As a kid I just loved Mickey Mouse cartons and if I’m honest I still do. 💖 Mickey always had a problem to solve and each character had their role. Mickey, the lead and Minnie there always pointing him in the right direction. Then there was Donald the trusty sidekick and don’t forget Pluto. Whatever we do there is usually a whole cast of characters behind the scenes and on the frontline propping us up. One of the best analogies for a real estate syndication is to think of it as an airplane ride. 🛫 There are pilots, passengers, flight attendants, mechanics, and more, who all work together to get the plane safely to its destination. In this analogy, the pilots are the sponsors of the syndication, and the passengers are the passive investors. They’re all going to the same place, but they have very different roles in the process. If unexpected weather patterns emerge, if an engine has issues, or any other number of surprises, the pilots are the ones who are responsible for the flight. The pilots will likely update the passengers (“Just to let you know, folks, we’re experiencing some turbulence at the moment…”), but the passengers don’t have any active responsibilities in making the decisions or flying the plane. A real estate syndication is much like this. The passive investors, sponsors, brokers, property managers, and more, all share a vision to invest in and improve a particular asset. However, each person’s role in the project is different. In this article, we’ll talk about exactly who those players are, as well as their respective roles in a given real estate syndication. People in a Real Estate Syndication Here are the key roles that come together to make a real estate syndication happen: ● Real estate broker ● Lender ● General partners ● Key principals ● Passive investors ● Property manager ● Ellis Chris Properties Real Estate Broker The real estate broker is the person or team who surfaces the property for sale, either as a listing or as an off-market opportunity (i.e., not publicly listed). Having a strong real estate broker is crucial, as they are the main liaison between the buyer and the seller throughout the acquisition process. Lender The lender is the biggest money partner in a real estate syndication because they provide the loan for the property. The lender performs their own due diligence, underwriting, and separate appraisal to make sure the property is worth the value of the loan requested. In the airplane analogy, neither the real estate broker nor the lender are aboard the plane. They have important roles in bringing the project to fruition, but they are not part of the purchasing entity, nor do they share in any of the returns. General Partners The general partners synchronize with the real estate broker and lender to secure the loan and acquire the property in addition to managing the asset throughout the life of the project, which is why they are often also called the lead syndicators. The general partnership team includes both the sponsors and the operators (sometimes these are the same people). The sponsors are the ones signing on the dotted line for the loan and are often involved in the acquisition and underwriting processes. The operators are generally responsible for managing the acquisition and for executing the business plan by overseeing the day-to-day operations. Operators guide the property manager and ensure that renovations are on schedule and within budget. Key Principals For a commercial loan, the sponsor is required to show a certain amount of personal liquidity. This reassures the lender that the sponsor can contribute additional personal capital to keep the property afloat if things were to ever go wrong. One or more key principals may be brought into the deal to help guarantee the loan if the sponsor’s personal balance sheet is insufficient. Passive Investors A real estate syndication’s passive investors have no active role in the project. They simply invest their money in exchange for a share of the returns. Like the passengers on an airplane, they get to put their money in, sit back, and enjoy the ride. What a great position! 💥💥💥 Property Manager Once the property has been acquired, the property manager becomes arguably the most important partner in the project because they are the “boots on the ground” who execute renovation projects according to the business plan. The property manager works closely with the operator (i.e. the asset manager) to ensure the business plan is being followed and that any unexpected surprises are addressed properly. Ellis Chris Properties In a real estate syndication, Ellis Chris Properties is part of the general partnership. Our main role is to lead investor relations and help raise the equity needed. We serve as an advocate for investors by ensuring that the sponsors’ projections are conservative, deals are structured favorably toward investors, that multiple exit strategies exist, and that capital will be preserved and grow. After the property is acquired, we act as the liaison between the sponsor/operator team and the investors by providing updates, financial reports, and other important information between parties. Essentially, we are like the flight attendants, who prep the passengers for the journey and help ensure they are well-informed and comfortable throughout the flight. 🛬 Conclusion A real estate syndication, by definition, is a group investment. And it’s only through pooling resources and coordinating that the syndication can be successful. In addition to the key roles discussed here, there are inspectors, appraisers, cost segregation specialists, CPA, legal team, insurance agents, and more, who work in the background to make sure that the syndication gets off the ground. While all their respective roles are different, they are all needed to ensure the success of the syndication.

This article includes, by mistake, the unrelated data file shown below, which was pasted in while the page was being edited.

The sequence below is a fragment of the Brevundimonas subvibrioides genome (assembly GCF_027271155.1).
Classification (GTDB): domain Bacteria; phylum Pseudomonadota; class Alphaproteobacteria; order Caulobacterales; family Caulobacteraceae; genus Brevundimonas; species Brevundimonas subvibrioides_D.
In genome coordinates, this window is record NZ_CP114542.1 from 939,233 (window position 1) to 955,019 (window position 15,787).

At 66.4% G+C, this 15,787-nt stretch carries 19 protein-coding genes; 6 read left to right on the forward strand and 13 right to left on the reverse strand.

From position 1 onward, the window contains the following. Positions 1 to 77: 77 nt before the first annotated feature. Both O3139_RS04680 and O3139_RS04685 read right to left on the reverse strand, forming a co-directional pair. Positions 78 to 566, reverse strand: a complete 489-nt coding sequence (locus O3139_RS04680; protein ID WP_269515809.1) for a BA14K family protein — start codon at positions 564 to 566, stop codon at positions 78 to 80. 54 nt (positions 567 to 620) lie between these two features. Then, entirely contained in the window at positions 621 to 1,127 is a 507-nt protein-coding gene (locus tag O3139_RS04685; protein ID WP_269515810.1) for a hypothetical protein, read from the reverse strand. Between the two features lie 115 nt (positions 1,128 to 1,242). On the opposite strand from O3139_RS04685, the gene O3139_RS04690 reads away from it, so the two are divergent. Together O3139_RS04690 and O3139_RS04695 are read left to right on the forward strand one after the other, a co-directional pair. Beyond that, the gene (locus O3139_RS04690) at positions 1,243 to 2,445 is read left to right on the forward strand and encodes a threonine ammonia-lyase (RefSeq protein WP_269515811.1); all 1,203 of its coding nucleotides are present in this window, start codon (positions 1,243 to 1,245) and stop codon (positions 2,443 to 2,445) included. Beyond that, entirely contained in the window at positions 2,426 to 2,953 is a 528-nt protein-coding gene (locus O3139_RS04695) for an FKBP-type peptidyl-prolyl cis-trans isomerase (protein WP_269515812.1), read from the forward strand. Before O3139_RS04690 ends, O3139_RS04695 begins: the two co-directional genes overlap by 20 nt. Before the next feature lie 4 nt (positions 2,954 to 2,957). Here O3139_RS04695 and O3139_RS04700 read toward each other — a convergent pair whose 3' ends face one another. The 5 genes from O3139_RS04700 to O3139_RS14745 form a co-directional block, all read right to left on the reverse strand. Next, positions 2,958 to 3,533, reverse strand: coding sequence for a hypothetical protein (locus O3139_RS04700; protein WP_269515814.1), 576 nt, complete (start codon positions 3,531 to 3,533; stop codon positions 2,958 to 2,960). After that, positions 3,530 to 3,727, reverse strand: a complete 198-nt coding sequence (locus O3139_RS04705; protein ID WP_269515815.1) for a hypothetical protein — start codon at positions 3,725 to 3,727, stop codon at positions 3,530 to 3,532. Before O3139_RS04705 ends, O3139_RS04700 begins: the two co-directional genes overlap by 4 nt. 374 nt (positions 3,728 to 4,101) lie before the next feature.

Did You Know That You Can Invest In Real Estate Without The Headaches Of Tenants, Toilets, and Trash